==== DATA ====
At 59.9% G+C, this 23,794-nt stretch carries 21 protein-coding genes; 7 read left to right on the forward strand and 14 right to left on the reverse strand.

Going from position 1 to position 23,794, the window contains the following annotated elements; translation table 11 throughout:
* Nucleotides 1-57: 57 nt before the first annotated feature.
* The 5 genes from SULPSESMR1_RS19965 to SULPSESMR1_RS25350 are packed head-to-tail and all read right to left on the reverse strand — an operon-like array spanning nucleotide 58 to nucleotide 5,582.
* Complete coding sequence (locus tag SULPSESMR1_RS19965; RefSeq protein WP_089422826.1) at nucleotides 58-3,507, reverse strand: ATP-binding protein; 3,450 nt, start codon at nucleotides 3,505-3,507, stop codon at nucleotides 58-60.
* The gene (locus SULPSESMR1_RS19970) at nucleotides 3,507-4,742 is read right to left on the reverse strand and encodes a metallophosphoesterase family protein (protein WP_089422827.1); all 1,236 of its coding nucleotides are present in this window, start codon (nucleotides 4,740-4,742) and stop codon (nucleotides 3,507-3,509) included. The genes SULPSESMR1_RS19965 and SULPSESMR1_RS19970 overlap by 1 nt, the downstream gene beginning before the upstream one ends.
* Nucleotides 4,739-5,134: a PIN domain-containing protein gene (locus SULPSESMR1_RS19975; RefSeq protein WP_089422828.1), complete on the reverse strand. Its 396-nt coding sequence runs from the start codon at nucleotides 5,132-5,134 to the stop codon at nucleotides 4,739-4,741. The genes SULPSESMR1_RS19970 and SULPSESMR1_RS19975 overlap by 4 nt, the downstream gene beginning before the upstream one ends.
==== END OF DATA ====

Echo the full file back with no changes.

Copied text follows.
At 59.9% G+C, this 23,794-nt stretch carries 21 protein-coding genes; 7 read left to right on the forward strand and 14 right to left on the reverse strand.

Going from position 1 to position 23,794, the window contains the following annotated elements; translation table 11 throughout:
* Nucleotides 1-57: 57 nt before the first annotated feature.
* The 5 genes from SULPSESMR1_RS19965 to SULPSESMR1_RS25350 are packed head-to-tail and all read right to left on the reverse strand — an operon-like array spanning nucleotide 58 to nucleotide 5,582.
* Complete coding sequence (locus tag SULPSESMR1_RS19965; RefSeq protein WP_089422826.1) at nucleotides 58-3,507, reverse strand: ATP-binding protein; 3,450 nt, start codon at nucleotides 3,505-3,507, stop codon at nucleotides 58-60.
* The gene (locus SULPSESMR1_RS19970) at nucleotides 3,507-4,742 is read right to left on the reverse strand and encodes a metallophosphoesterase family protein (protein WP_089422827.1); all 1,236 of its coding nucleotides are present in this window, start codon (nucleotides 4,740-4,742) and stop codon (nucleotides 3,507-3,509) included. The genes SULPSESMR1_RS19965 and SULPSESMR1_RS19970 overlap by 1 nt, the downstream gene beginning before the upstream one ends.
* Nucleotides 4,739-5,134: a PIN domain-containing protein gene (locus SULPSESMR1_RS19975; RefSeq protein WP_089422828.1), complete on the reverse strand. Its 396-nt coding sequence runs from the start codon at nucleotides 5,132-5,134 to the stop codon at nucleotides 4,739-4,741. The genes SULPSESMR1_RS19970 and SULPSESMR1_RS19975 overlap by 4 nt, the downstream gene beginning before the upstream one ends.